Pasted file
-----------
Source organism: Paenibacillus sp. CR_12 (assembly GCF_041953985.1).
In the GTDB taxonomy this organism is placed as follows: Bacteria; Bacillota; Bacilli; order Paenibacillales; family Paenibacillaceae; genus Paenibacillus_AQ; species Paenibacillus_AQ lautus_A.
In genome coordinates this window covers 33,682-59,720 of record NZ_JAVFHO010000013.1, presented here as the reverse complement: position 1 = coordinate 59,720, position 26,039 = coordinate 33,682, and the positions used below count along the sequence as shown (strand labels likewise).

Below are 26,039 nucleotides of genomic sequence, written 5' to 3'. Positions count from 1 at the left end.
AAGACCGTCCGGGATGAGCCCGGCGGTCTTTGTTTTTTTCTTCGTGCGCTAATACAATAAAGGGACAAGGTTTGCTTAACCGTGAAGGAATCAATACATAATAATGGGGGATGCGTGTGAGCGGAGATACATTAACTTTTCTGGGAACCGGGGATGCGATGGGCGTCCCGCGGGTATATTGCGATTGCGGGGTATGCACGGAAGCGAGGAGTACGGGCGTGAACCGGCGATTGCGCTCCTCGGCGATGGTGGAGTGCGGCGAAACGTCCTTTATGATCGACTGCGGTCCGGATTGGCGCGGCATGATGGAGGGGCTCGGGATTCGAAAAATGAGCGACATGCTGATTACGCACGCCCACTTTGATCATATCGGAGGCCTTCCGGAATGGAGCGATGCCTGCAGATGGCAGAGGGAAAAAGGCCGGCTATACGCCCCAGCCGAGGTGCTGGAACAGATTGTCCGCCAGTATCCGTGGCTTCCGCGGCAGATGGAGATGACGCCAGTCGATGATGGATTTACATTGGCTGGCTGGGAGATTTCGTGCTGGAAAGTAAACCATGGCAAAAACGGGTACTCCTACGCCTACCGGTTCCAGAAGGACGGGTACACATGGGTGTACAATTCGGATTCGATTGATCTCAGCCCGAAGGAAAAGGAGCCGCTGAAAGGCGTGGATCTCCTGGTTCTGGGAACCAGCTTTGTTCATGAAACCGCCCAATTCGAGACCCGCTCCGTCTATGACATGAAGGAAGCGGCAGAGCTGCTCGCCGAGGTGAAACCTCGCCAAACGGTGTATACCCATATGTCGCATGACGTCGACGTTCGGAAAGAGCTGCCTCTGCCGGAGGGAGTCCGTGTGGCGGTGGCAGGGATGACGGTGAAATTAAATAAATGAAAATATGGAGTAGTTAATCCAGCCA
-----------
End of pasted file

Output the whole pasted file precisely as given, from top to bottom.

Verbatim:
Source organism: Paenibacillus sp. CR_12 (assembly GCF_041953985.1).
In the GTDB taxonomy this organism is placed as follows: Bacteria; Bacillota; Bacilli; order Paenibacillales; family Paenibacillaceae; genus Paenibacillus_AQ; species Paenibacillus_AQ lautus_A.
In genome coordinates this window covers 33,682-59,720 of record NZ_JAVFHO010000013.1, presented here as the reverse complement: position 1 = coordinate 59,720, position 26,039 = coordinate 33,682, and the positions used below count along the sequence as shown (strand labels likewise).

Below are 26,039 nucleotides of genomic sequence, written 5' to 3'. Positions count from 1 at the left end.
AAGACCGTCCGGGATGAGCCCGGCGGTCTTTGTTTTTTTCTTCGTGCGCTAATACAATAAAGGGACAAGGTTTGCTTAACCGTGAAGGAATCAATACATAATAATGGGGGATGCGTGTGAGCGGAGATACATTAACTTTTCTGGGAACCGGGGATGCGATGGGCGTCCCGCGGGTATATTGCGATTGCGGGGTATGCACGGAAGCGAGGAGTACGGGCGTGAACCGGCGATTGCGCTCCTCGGCGATGGTGGAGTGCGGCGAAACGTCCTTTATGATCGACTGCGGTCCGGATTGGCGCGGCATGATGGAGGGGCTCGGGATTCGAAAAATGAGCGACATGCTGATTACGCACGCCCACTTTGATCATATCGGAGGCCTTCCGGAATGGAGCGATGCCTGCAGATGGCAGAGGGAAAAAGGCCGGCTATACGCCCCAGCCGAGGTGCTGGAACAGATTGTCCGCCAGTATCCGTGGCTTCCGCGGCAGATGGAGATGACGCCAGTCGATGATGGATTTACATTGGCTGGCTGGGAGATTTCGTGCTGGAAAGTAAACCATGGCAAAAACGGGTACTCCTACGCCTACCGGTTCCAGAAGGACGGGTACACATGGGTGTACAATTCGGATTCGATTGATCTCAGCCCGAAGGAAAAGGAGCCGCTGAAAGGCGTGGATCTCCTGGTTCTGGGAACCAGCTTTGTTCATGAAACCGCCCAATTCGAGACCCGCTCCGTCTATGACATGAAGGAAGCGGCAGAGCTGCTCGCCGAGGTGAAACCTCGCCAAACGGTGTATACCCATATGTCGCATGACGTCGACGTTCGGAAAGAGCTGCCTCTGCCGGAGGGAGTCCGTGTGGCGGTGGCAGGGATGACGGTGAAATTAAATAAATGAAAATATGGAGTAGTTAATCCAGCCA